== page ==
But it’s not all love and sunshine. “Of every 100 cases, about 97 end up being fake — optical illusions, doctored images, or everyday objects mistakenly identified as otherwise,” he admits. “This teaches you discernment.”
Now an independent ufologist after working with MUFON for two years, Ramanathan will visit Aniketty, near Coimbatore, to study a spurt of unexplained objects reported since 2011.
“My family always supported me,” he replies, when asked what people make of his ‘other job’. “Some collegians called me Jaadu for devoting so much time to ufology. But who cares about acquaintances?”
IV. The Fifth Element
At 8.28 p.m. on December 15, 1987, six-year-old Kamal Pant stood on the terrace of his Dehradun home and observed a large, red light soaring directly overhead.
“No, it wasn’t a plane, helicopter, or prank,” he says, before you’ve asked the question. “Whatever it was stayed there a while and made no sound.”
The incident would spur the self-professed ‘sky watcher’ and fan of Star Trek, The X-Files, mythology, and conspiracy theories to scour the internet for all things UFO and ET. Then in 2014, he photographed and filmed what he claims is “a mothership taking off from and landing on the moon.” From thereon, Pant goes full steam ahead.
“I even mailed NASA about it, but didn’t hear from them. Until a month later, when I got an email from someone in Houston asking me to ‘stay away’,” he claims.
“Do you have this email, or a snapshot of it?”
“No. My system got corrupt a day later, and some of my videos vanished. My computer had been tampered with.”
Pant, a computer science lecturer at a private university in Dehradun, is what naysayers would call a tinfoil hatter (conspiracy theorist). He believes NASA and the US are involved in a cover-up, and that alien technology was obtained from the Roswell crash. He also claims to have CE-5 communication with ETs – that is, telepathic communication between himself and aliens.
“My mother and wife have seen everything and know I’m not lying,” Pant says. “Distant relatives call me sanki (madcap), but it doesn’t affect me.”
The 36-year-old father of a toddler, who works with both Disclosure and TOP Research Group, is currently looking into sightings in Ranichauri village, Tehri-Garhwal district. “The events are so common, locals call the beings pariyaan (fairies). They also tell their children not to step out after dark lest they be taken away.”
His colleagues at the university, Pant says, have no qualms with his interests and theories. And even if they did, he wouldn’t break into a sweat.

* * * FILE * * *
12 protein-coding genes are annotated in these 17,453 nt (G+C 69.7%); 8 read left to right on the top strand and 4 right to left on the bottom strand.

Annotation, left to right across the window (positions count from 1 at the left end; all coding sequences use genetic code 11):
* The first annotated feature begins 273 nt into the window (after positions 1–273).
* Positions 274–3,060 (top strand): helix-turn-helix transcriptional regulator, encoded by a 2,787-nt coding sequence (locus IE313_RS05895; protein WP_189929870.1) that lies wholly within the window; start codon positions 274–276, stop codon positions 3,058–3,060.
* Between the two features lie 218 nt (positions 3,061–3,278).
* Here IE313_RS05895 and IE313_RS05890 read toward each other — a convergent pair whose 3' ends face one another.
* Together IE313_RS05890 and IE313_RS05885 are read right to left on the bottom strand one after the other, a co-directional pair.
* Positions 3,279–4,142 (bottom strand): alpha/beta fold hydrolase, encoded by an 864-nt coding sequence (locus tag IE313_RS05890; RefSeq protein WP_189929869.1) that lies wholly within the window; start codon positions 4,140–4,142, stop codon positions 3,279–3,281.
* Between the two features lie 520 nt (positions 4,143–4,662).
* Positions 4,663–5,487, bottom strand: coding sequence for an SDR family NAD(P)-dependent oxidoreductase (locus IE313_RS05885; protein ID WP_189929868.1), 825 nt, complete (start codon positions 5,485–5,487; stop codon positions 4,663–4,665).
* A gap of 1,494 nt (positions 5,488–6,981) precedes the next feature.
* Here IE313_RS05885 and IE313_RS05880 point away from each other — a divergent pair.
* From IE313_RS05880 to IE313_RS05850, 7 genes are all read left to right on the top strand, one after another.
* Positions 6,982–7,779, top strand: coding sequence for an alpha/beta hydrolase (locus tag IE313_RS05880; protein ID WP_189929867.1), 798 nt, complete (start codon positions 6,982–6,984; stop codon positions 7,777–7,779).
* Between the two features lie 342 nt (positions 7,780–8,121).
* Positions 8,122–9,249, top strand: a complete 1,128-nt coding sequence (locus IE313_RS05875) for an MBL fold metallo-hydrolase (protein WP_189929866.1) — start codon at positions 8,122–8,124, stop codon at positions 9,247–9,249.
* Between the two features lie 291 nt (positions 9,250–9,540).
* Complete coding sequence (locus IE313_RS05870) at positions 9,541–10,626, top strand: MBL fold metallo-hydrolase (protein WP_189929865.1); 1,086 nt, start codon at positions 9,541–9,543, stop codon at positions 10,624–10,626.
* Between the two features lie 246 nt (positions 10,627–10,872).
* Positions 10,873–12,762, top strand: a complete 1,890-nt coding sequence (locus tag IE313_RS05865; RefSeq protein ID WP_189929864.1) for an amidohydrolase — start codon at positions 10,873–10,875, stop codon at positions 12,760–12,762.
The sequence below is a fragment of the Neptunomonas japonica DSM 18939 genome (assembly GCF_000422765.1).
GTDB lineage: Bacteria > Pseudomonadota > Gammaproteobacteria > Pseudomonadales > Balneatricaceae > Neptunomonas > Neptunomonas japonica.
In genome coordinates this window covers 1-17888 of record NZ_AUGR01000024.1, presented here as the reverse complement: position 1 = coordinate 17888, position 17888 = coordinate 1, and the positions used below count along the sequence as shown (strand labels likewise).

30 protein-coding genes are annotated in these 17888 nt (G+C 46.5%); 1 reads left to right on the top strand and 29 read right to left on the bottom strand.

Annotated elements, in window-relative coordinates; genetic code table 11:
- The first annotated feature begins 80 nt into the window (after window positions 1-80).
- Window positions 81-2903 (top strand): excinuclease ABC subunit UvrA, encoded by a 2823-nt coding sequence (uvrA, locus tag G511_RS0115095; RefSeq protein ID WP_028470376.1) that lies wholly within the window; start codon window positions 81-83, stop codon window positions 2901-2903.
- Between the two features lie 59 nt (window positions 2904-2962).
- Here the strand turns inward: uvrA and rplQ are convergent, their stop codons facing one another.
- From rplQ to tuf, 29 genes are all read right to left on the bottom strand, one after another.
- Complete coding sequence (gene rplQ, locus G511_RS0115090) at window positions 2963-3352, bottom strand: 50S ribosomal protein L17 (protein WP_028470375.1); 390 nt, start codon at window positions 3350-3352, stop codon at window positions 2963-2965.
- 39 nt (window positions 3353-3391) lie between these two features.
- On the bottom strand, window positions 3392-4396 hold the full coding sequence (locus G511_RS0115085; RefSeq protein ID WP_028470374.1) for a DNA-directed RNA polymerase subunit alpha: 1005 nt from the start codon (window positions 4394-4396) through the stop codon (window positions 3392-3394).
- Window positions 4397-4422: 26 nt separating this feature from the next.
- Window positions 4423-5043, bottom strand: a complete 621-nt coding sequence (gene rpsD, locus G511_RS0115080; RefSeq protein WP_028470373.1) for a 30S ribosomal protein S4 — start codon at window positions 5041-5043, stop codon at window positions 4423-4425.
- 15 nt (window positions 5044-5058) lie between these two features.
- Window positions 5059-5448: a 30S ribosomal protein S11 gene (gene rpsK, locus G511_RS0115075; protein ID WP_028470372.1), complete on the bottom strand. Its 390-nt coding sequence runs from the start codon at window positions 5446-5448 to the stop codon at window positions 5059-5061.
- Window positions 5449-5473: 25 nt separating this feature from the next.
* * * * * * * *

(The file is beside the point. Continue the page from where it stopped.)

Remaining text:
“Every time I look at the sky, I feel like something, and someone, wants to communicate with me,” he shares. “No one can take that away from me.”
V. 2001: A Space Odyssey
Pushkar Vaidya likes his coffee cold and his feuds hot.
From 2007 to 2015, the astrobiologist was embroiled in a scientific tug of war with astrophysicist and author Jayant Narlikar. The bone of contention: Narlikar’s hypotheses supporting panspermia – the theory that life exists throughout the universe and is distributed through asteroids, comets, and meteoroids. In short: life on earth may have come from external sources.
A truce was eventually called when Vaidya founded the Indian Astrobiology Research Centre (IARC) in Mumbai, for which Narlikar now serves as mentor.
“I’m open to the possibility of ET microbial or intelligent life. I just didn’t think there was enough evidence,” says Vaidya. “If anything, panspermia research is one of IARC’s focus areas.”
Vaidya is no ufologist. The 36-year-old straddles the no-man’s land between belief and scepticism. His bond with Arthur C. Clarke, one of the world’s most prolific sci-fi authors, has much to do with it.
“When I was 16 and studying in Sri Lanka, I wrote In Search of Aliens. Arthur Clarke lived in Colombo and as an ardent fan, I went to his home because I wanted him to pen the foreword to my book,” he laughs. “He didn’t write it, but that kicked off a two-year association.”
Vaidya credits Clarke for bringing wonderment and adventure to science. “Science is now increasingly taking on a tone of finality, especially when it comes to the search for alien life,” he feels.
But he also throws the gauntlet to ufologists.
“The UFO phenomenon is real from a research perspective. The problem is how people go about it. If you look at everything as alien, you’re better calling yourself a flying saucer investigator,” he reasons.
A long discussion touches upon everything from cattle mutilations to the Kardashev Scale, which hypothesises that the most intelligent civilisations can harness energies on a galactic – even cosmic – scale to partake in astral travel.
There’s a lot Pushkar Vaidya believes in. What he’s waiting for is substantiation.
“As they say in The X-Files: ‘I wanted to believe, but the tools have been taken away’,” he smiles.
Want to review the evidence? Here’s a reported UFO sighting from Chennai